"Nov. 29, 2012 (Chicago) -- For cancer patients undergoing chemotherapy who have found their complaints of general mental fogginess and haziness dismissed by their doctors as not being a real medical condition, vindication has arrived.
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Details with Side Effects
KYTRIL (granisetron) is not a drug that stimulates gastric or intestinal peristalsis. It should not be used instead of nasogastric suction. The use of KYTRIL (granisetron) in patients following abdominal surgery or in patients with chemotherapy-induced nausea and vomiting may mask a progressive ileus and/or gastric distention.
An adequate QT assessment has not been conducted, but QT prolongation has been reported with KYTRIL (granisetron) . Therefore, Kytril (granisetron) should be used with caution in patients with pre-existing arrhythmias or cardiac conduction disorders, as this might lead to clinical consequences. Patients with cardiac disease, on cardio-toxic chemotherapy, with concomitant electrolyte abnormalities and/or on concomitant medications that prolong the QT interval are particularly at risk.
Carcinogenesis, Mutagenesis, Impairment of Fertility
In a 24-month carcinogenicity study, rats were treated orally with granisetron 1, 5 or 50 mg/kg/day (6, 30 or 300 mg/m²/day). The 50 mg/kg/day dose was reduced to 25 mg/kg/day (150 mg/m²/day) during week 59 due to toxicity. For a 50 kg person of average height (1.46 m² body surface area), these doses represent 4, 20, and 101 times the recommended clinical dose (1.48 mg/m², oral) on a body surface area basis. There was a statistically significant increase in the incidence of hepatocellular carcinomas and adenomas in males treated with 5 mg/kg/day (30 mg/m²/day, 20 times the recommended human dose based on body surface area) and above, and in females treated with 25 mg/kg/day (150 mg/m²/day, 101 times the recommended human dose based on body surface area). No increase in liver tumors was observed at a dose of 1 mg/kg/day (6 mg/m²/day, 4 times the recommended human dose based on body surface area) in males and 5 mg/kg/day (30 mg/m²/day, 20 times the recommended human dose based on body surface area) in females. In a 12-month oral toxicity study, treatment with granisetron 100 mg/kg/day (600 mg/m²/day, 405 times the recommended human dose based on body surface area) produced hepatocellular adenomas in male and female rats while no such tumors were found in the control rats. A 24-month mouse carcinogenicity study of granisetron did not show a statistically significant increase in tumor incidence, but the study was not conclusive.
Because of the tumor findings in rat studies, KYTRIL (granisetron hydrochloride) should be prescribed only at the dose and for the indication recommended (see INDICATIONS AND USAGE, and DOSAGE AND ADMINISTRATION).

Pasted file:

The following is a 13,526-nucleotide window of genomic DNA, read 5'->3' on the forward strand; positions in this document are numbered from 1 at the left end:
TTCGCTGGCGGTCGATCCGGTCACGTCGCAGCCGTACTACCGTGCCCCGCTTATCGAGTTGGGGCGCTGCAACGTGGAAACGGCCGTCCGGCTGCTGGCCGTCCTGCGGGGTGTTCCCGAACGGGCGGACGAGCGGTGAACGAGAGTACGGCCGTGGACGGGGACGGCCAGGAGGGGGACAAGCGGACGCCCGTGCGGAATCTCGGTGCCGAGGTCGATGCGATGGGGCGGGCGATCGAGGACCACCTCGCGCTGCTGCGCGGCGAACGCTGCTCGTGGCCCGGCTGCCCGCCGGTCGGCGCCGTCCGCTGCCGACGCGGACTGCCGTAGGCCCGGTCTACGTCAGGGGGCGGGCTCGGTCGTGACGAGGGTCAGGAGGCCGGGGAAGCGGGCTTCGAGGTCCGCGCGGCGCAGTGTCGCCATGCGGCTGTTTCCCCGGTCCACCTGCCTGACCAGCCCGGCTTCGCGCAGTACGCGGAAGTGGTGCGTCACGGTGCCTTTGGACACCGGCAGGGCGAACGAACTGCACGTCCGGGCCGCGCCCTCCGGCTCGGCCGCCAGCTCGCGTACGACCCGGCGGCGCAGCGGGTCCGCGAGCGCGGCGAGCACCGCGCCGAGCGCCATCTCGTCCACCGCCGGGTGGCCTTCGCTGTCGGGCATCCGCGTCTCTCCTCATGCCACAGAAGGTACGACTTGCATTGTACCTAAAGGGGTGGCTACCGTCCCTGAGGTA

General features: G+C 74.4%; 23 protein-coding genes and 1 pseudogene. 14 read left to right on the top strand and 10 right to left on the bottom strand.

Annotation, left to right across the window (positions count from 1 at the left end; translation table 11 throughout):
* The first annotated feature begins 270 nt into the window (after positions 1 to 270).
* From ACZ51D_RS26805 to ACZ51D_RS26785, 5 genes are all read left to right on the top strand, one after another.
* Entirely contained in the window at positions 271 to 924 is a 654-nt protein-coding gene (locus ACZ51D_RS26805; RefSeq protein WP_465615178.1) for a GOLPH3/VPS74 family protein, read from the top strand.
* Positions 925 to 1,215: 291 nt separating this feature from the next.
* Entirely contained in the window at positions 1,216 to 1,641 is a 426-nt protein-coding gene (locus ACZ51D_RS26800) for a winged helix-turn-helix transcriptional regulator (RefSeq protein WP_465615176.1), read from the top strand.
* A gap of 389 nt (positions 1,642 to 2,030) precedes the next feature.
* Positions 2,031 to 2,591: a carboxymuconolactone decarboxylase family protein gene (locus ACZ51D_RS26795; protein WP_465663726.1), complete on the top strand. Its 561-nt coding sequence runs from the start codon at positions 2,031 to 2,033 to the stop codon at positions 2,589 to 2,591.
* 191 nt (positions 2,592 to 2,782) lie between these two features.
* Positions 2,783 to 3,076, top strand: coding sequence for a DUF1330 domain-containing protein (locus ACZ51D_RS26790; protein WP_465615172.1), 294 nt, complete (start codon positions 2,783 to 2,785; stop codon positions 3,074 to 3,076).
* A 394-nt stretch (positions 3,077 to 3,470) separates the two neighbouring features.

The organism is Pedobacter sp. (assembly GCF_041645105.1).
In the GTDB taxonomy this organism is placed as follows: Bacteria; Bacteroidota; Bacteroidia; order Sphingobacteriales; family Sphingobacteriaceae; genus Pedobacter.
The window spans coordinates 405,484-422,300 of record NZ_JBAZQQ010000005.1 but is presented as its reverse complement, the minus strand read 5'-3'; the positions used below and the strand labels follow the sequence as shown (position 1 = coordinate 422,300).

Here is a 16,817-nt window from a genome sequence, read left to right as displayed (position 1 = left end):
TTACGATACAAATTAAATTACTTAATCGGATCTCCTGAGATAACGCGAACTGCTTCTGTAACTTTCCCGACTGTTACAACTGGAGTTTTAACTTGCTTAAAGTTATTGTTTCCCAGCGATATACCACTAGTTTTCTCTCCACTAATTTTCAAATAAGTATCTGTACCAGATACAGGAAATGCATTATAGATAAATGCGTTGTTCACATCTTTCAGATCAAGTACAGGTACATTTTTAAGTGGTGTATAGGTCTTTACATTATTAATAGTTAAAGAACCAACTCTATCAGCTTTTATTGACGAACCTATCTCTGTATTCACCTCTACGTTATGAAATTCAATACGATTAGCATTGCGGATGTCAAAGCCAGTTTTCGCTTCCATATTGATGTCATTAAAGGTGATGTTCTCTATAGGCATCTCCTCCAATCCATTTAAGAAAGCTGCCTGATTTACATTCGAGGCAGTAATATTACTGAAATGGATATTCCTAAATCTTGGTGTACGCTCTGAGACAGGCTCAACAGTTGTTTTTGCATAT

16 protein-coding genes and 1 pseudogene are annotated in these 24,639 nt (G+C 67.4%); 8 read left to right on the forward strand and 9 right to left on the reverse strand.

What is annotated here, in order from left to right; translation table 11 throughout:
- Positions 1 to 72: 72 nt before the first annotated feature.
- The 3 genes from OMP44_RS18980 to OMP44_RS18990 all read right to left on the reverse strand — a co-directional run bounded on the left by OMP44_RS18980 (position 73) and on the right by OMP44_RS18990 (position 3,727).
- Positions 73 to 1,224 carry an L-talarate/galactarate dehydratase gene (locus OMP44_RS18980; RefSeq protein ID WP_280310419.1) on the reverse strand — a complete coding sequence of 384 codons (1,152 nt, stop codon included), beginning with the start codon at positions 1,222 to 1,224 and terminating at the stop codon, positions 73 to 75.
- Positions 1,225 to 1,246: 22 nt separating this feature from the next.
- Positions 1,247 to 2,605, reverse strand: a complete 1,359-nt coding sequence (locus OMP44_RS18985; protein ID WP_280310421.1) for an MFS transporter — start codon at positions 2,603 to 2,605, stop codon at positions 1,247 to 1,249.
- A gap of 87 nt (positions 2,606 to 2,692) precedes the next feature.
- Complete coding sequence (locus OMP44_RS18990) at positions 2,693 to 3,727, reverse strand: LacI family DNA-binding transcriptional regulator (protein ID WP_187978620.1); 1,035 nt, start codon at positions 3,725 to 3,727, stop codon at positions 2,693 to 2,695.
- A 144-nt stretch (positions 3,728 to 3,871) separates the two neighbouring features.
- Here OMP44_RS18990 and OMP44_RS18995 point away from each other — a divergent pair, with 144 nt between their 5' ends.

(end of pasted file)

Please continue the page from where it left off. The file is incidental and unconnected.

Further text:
Granisetron was not mutagenic in in vitro Ames test and mouse lymphoma cell forward mutation assay, and in vivo mouse micronucleus test and in vitro and ex vivo rat hepatocyte UDS assays. It, however, produced a significant increase in UDS in HeLa cells in vitro and a significant increased incidence of cells with polyploidy in an in vitro human lymphocyte chromosomal aberration test.
Granisetron at oral doses up to 100 mg/kg/day (600 mg/m²/day, 405 times the recommended human dose based on body surface area) was found to have no effect on fertility and reproductive performance of male and female rats.
Pregnancy Category B.
Reproduction studies have been performed in pregnant rats at oral doses up to 125 mg/kg/day (750 mg/m²/day, 507 times the recommended human dose based on body surface area) and pregnant rabbits at oral doses up to 32 mg/kg/day (378 mg/m²/day, 255 times the recommended human dose based on body surface area) and have revealed no evidence of impaired fertility or harm to the fetus due to granisetron. There are, however, no adequate and well-controlled studies in pregnant women. Because animal reproduction studies are not always predictive of human response, this drug should be used during pregnancy only if clearly needed.
It is not known whether granisetron is excreted in human milk. Because many drugs are excreted in human milk, caution should be exercised when KYTRIL (granisetron) is administered to a nursing woman.
Safety and effectiveness in pediatric patients have not been established.
During clinical trials, 325 patients 65 years of age or older received KYTRIL (granisetron) Tablets; 298 were 65 to 74 years of age, and 27 were 75 years of age or older. Efficacy and safety were maintained with increasing age.
Last reviewed on RxList: 10/28/2009
This monograph has been modified to include the generic and brand name in many instances.
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